We find accessible trails at Lake Itasca now and do that instead, so it’s different. We still have a great time, but there are certainly “remember when…” moments for them more so than for me.

AP: Did you decide to adopt your third child because of your disability?

JT: Adoption was something we talked about before the disability. My wife had very strong feelings about a daughter, and I had a very strong feelings about no more than three children.

AP: Did you have any trouble adopting?

JT: There is certainly widespread discrimination in other countries against people with disabilities. In fact, not just disabilities; one Korean program has height and weight charts that you need to fit into or they think that you’re unfit to be a parent. We interviewed with a woman from Ecuador, who was very polite and personable, but we got a letter in the mail a few weeks after we spoke with her saying that their government would not be adopting to any “cripples.” A number of countries don’t even pretend to be nice, they just don’t adopt to people with disabilities.

The Vietnam program, on the other hand, was very cooperative and embracing of the disability. We also liked it because they weren’t just interested in placing kids in families; there was a very strong social service component to the program. They really do whatever they can to keep Vietnamese families together so that poverty isn’t the reason to put a child up for adoption. The mother of our daughter was a 35-year-old single woman from a rural community and attitudes toward women there are much like those of the 1940s and 1950s in the United States. Being a single mother is not socially acceptable; it is shameful. She came to the city, had her baby in the hospital, and disappeared. My daughter, Phoenix, was seven months old when she joined our family.

AP: Do you ever feel shunned by society for being a parent with a disability?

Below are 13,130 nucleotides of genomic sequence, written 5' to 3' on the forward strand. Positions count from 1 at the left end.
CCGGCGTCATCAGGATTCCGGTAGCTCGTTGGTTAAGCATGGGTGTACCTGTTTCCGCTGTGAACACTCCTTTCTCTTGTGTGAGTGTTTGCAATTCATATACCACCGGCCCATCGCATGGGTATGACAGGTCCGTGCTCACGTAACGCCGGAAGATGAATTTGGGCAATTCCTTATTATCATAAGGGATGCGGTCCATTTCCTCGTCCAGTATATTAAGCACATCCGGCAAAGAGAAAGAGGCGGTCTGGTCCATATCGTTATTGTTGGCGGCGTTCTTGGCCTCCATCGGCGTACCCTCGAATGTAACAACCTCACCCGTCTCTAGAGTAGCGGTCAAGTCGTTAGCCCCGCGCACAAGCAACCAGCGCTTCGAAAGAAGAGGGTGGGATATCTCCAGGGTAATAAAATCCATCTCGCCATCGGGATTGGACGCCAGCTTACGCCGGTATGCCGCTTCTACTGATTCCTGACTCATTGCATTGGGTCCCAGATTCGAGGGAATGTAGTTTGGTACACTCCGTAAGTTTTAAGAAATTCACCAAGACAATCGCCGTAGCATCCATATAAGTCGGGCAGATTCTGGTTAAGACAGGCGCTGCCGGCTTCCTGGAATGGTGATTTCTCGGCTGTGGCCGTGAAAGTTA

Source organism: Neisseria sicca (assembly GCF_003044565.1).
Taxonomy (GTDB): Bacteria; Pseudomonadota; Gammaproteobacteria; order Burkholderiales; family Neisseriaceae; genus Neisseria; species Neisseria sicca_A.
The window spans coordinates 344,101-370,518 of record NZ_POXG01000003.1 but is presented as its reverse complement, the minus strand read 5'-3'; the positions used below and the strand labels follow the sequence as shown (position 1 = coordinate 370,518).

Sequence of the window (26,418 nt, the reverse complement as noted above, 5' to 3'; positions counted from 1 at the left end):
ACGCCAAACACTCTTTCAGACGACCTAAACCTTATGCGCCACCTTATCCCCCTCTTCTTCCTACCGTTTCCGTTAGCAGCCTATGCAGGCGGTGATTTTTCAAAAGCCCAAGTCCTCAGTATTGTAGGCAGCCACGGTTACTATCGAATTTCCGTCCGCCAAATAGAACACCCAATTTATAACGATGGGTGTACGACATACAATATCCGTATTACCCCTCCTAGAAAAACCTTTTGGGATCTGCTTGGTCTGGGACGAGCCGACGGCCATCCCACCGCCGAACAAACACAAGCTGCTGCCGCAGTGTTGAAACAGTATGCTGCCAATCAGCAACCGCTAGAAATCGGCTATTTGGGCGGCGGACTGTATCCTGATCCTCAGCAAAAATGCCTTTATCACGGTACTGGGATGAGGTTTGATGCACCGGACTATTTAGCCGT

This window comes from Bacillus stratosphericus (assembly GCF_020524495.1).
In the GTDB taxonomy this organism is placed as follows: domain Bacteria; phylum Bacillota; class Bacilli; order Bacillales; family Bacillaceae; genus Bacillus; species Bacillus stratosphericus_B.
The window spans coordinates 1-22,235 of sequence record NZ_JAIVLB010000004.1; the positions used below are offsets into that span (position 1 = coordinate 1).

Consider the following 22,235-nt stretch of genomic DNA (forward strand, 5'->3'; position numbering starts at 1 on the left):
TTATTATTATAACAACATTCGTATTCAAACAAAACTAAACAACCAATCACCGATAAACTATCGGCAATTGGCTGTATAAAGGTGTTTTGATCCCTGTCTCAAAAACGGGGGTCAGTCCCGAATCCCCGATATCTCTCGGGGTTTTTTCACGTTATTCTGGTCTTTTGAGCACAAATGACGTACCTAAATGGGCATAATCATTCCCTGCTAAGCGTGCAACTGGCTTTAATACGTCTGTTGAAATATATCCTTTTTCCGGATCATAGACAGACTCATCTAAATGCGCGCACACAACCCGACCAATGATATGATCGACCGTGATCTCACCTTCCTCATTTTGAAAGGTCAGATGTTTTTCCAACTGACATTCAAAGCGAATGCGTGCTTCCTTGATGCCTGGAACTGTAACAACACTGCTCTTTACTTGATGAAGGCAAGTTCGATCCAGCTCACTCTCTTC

JT: I’m always surprised when I catch someone staring at me while I’m wheeling through Target with my daughter on my lap. It surprises me because I so rarely feel different. Which is not to say that I don’t consider myself disabled. I’m just doing my shopping! When I catch someone looking at me goofy — there’s a part of me that gets angry. Fortunately, I do think that’s rare. I get a lot of smiles, and a bit of people overextending themselves wanting to help — I don’t know if they’re just being nice or if they think I can’t handle it. A lot of people are very surprised when I say that I have three kids, including a 3-year-old.

AP: Do you have any closing statements or words of advice you would like to share?

JT: The disability community is very broad and I would not presume to give anybody advice. What I think is that there needs to be an honest and open debate within the disability community about our differences. The community is not monolithic, and our differences are important. There is a huge difference between having an acquired disability, a congenital disability, a developmental disability, or mental illness, and some folks don’t want to talk about this. But I think that it could be healthy and helpful for the advocacy community and for people with disabilities in general to discuss our differences. It could also be very educational for the able-bodied community. It’s always beneath the

surface and it’s something that makes people uncomfortable to talk about, but it will make us stronger. We tend to talk within our circles, but there’s a lot that we can learn from each other and a lot of similarities that we have. And differences are okay it can be helpful to acknowledge them.